GOP Counters Obama Strategy

The GOP is stressing its traditional issues of deficit reduction, tax reduction and smaller government to counter President Obama's legislative agenda and budget proposal this week. NPR News Analyst Juan Williams talks with host Alex Cohen about the Republican strategy.

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ALEX COHEN, host:

This is Day to Day. I'm Alex Cohen.

MADELEINE BRAND, host:

I'm Madeleine Brand. In a few minutes, we bring back Alex Chadwick to channel Christopher Walken.

COHEN: But first, at a time when bipartisanship is in short supply in Washington, D.C., President Obama has found an unlikely ally this week. Former rival Arizona Senator John McCain told the Associated Press this morning that he supports the president's plan to withdraw most U.S. forces by the fall of 2010. Joining me now is NPR news analyst Juan Williams, and Juan, Senator McCain says he's seen a significant change in President Obama's plan for troop drawdown. What kind of changes is he talking about, and is this a surprise to see Senator McCain endorsing Mr. Obama's Iraq policy?

JUAN WILLIAMS: Well, you know, Senator McCain has not been supportive on the stimulus, so it's a little of a break, Alex, but John McCain has a history of bipartisanship. But you know what? If you watched the campaign closely, you'll remember that President Obama, then candidate Obama, said that he was going to get American forces out of Iraq in 16 months. And he was tough on Hillary Clinton and fellow Democrats, as well as John McCain, for trying to extend that timeframe. Well, he now is going to extend it to 19 months, so that combat operations would end by August of 2010, but he'll leave about 50,000 American troops there to train, equip, support Iraqis military and civilian operations. And I think that's what caught people off guard here, Alex. Senate Majority Leader Harry Reed today said he thought 50,000 was more than he would have expected. Nancy Pelosi, the speaker of the House, has expressed some opposition to President Obama's timeframe. So, I think it's somewhat disappointing to some of the Democrats and, as you say, a surprise in the sense that now you have John McCain onboard, saying, yeah, that works for me.

COHEN: So, that's John McCain, but what about the rest of the Republican Party? What do you make of what could be read as a GOP strategy of resisting the president on many of his major policy moves?

WILLIAMS: The Republicans seemed to have energized their base. Their numbers are strong and getting stronger at the moment because of their clear opposition to what they have portrayed as big-tax, pork-barrel excess spending in the stimulus plan. At the same time, if you're thinking about the independents, which are now larger as a group than the Republicans or the Democrats, President Obama is doing fine. In fact, in a CNN poll that's out today, 68 percent of the people who watched the speech on Tuesday night, which was all about the stimulus package, Alex, said they had a very positive reaction, and 24 percent said a somewhat positive reaction. So, you know, overwhelming numbers, 85 percent, said the speech made them more optimistic about the country's direction.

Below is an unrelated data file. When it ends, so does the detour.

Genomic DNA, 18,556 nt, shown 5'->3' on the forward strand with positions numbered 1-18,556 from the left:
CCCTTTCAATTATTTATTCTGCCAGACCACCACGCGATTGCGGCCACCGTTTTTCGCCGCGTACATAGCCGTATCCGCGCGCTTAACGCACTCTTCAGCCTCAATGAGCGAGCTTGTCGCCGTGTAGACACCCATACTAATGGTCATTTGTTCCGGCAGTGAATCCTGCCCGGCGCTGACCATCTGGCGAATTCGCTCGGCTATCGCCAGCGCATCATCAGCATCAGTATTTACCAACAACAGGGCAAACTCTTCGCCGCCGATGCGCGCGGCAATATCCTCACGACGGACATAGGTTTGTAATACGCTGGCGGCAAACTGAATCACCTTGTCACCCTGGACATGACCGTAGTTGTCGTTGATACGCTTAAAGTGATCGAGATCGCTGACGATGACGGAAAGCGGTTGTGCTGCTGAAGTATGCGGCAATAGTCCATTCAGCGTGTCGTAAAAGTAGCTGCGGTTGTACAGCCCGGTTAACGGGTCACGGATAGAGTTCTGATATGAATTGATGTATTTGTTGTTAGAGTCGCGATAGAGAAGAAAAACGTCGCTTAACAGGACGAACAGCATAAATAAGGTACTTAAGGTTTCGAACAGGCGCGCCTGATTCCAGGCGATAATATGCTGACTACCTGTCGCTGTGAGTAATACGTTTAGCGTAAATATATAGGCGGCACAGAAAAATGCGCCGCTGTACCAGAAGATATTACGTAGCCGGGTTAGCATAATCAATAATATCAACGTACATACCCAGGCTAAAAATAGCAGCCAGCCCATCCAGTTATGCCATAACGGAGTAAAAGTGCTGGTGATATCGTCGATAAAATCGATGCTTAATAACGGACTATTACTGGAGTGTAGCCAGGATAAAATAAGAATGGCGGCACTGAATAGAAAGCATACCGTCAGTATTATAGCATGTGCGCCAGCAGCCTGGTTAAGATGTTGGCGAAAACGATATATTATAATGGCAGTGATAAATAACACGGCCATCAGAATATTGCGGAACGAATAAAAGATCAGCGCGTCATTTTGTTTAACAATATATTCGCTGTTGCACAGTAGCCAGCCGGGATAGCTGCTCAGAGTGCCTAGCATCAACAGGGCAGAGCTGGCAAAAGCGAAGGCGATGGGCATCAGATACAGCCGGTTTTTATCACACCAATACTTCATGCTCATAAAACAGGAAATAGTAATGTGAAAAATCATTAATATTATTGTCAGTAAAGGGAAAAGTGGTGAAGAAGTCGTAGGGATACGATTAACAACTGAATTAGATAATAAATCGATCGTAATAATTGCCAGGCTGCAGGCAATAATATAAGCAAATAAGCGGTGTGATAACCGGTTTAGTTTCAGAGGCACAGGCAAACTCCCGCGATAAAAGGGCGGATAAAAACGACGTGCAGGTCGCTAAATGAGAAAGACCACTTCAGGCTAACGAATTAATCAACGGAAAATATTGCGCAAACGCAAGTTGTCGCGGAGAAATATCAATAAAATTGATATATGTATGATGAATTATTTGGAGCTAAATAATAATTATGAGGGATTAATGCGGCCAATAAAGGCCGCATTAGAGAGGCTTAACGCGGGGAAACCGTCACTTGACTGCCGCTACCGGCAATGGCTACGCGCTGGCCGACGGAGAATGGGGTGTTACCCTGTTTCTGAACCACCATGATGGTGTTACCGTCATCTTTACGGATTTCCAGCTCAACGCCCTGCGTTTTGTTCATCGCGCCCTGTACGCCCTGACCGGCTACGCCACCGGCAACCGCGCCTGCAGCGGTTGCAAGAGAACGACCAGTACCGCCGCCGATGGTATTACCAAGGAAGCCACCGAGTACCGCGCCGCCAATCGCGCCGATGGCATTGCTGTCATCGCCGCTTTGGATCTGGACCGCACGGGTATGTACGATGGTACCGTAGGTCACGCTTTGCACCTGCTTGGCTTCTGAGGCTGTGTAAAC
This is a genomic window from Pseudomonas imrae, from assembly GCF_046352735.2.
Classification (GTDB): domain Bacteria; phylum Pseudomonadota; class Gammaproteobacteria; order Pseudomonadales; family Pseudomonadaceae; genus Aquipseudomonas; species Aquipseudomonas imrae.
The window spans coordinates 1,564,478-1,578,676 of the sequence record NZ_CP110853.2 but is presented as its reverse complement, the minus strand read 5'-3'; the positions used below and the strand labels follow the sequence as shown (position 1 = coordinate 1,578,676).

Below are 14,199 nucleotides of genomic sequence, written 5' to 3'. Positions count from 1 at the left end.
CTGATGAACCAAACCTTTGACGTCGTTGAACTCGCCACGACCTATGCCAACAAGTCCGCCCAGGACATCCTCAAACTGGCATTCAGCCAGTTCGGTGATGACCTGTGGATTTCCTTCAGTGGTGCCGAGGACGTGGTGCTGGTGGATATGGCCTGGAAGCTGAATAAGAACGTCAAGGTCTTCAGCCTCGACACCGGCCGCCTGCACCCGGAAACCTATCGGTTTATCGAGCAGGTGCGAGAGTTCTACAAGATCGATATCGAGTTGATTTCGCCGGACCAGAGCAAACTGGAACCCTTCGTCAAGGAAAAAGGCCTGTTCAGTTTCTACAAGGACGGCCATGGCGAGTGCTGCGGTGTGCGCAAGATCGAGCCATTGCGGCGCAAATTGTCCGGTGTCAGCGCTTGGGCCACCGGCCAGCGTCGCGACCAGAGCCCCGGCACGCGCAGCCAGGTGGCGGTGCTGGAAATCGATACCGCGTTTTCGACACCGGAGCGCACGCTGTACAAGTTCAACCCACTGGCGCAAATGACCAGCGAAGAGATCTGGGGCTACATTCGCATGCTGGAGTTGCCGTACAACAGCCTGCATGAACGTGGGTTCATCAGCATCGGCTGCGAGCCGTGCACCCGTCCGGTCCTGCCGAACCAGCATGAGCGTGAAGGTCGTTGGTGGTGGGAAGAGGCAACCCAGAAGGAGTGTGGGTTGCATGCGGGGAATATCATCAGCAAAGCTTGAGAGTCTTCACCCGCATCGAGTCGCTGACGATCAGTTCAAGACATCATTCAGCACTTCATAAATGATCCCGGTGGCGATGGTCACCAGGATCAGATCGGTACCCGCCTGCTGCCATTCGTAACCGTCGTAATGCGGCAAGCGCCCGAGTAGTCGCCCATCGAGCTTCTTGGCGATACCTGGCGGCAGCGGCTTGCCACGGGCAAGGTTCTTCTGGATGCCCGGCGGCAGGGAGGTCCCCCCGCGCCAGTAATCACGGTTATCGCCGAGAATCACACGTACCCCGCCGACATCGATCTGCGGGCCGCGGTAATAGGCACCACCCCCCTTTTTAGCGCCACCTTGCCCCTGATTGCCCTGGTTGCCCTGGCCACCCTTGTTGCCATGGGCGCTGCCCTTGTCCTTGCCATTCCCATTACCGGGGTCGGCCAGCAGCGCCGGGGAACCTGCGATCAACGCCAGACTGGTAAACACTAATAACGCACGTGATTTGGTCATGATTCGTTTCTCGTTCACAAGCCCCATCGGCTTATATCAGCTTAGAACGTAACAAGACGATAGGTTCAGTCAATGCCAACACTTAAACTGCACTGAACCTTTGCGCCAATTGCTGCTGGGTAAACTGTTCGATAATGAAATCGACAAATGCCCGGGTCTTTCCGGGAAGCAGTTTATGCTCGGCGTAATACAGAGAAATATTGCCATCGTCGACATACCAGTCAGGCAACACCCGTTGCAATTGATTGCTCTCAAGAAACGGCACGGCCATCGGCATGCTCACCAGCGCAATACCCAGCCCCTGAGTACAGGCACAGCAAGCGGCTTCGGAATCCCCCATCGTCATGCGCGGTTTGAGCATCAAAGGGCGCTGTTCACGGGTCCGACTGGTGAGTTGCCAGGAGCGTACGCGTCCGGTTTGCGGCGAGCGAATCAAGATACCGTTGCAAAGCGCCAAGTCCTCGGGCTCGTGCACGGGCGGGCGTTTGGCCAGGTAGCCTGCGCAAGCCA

COHEN: After that speech on Tuesday night, per tradition, the Republicans gave a response. This time it came from Louisiana Governor Bobby Jindal. Let's listen to a bit of that.

(Soundbite of Republican response)

Governor BOBBY JINDAL (Republican, Louisiana): Well, a few weeks ago, the president warns that our country is facing a crisis that he said, in quotes, "we may not be able to reverse." You know, our troubles are real, to be sure, but don't let anyone tell you that we cannot recover; don't let anyone tell you that America's best days are behind her.

COHEN: Juan, here's how the Boston Globe put it: "insane, childish disaster," and those were some of the kinder comments from political pundits about Jindal's response. And in your opinion, where did he go wrong?

WILLIAMS: Even on the right, you know, people who would be sort of a natural base of support for the Louisiana governor thought he didn't do a very good job, Alex, and I think the problem is, as you say, where'd he go wrong, well, there was no plan expressed there, you know, no real point. He spoke about principles, but they were old Republican principles of small government, low taxes, opposition to deficit spending, but that comes after President Bush drove up the deficit. So, you have to offer something new, new ideas, and Bobby Jindal just didn't do that. And he did it while looking uncomfortable, robotic, and I just don't think it sold with people. And as to the optimism, President Obama had shifted his tone in the speech to the Congress and tried to be more optimistic. He said we will recover; the nation will recover; the nation is ready to lead. And so, I think Bobby Jindal was just out of step.

COHEN: Finally, Juan, your best political conversation this week?

WILLIAMS: Interesting one, Alex, you know, from people at the White House talking about Roland Burris, the new Senator from Illinois. As you know, this week, Dick Durban, the senior senator said, maybe you should go, and the White House has been sending signals, but in conversations with people at the White House, it goes even beyond that. Clearly, they don't want anything to do with Roland Burris. They won't be offering any favors, any indication of support, from the man who was his predecessor, Barack Obama.

COHEN: NPR news analyst Juan Williams. Thanks, Juan.

WILLIAMS: You're welcome, Alex.

(Soundbite of music)

COHEN: More coming up on Day to Day from NPR News.

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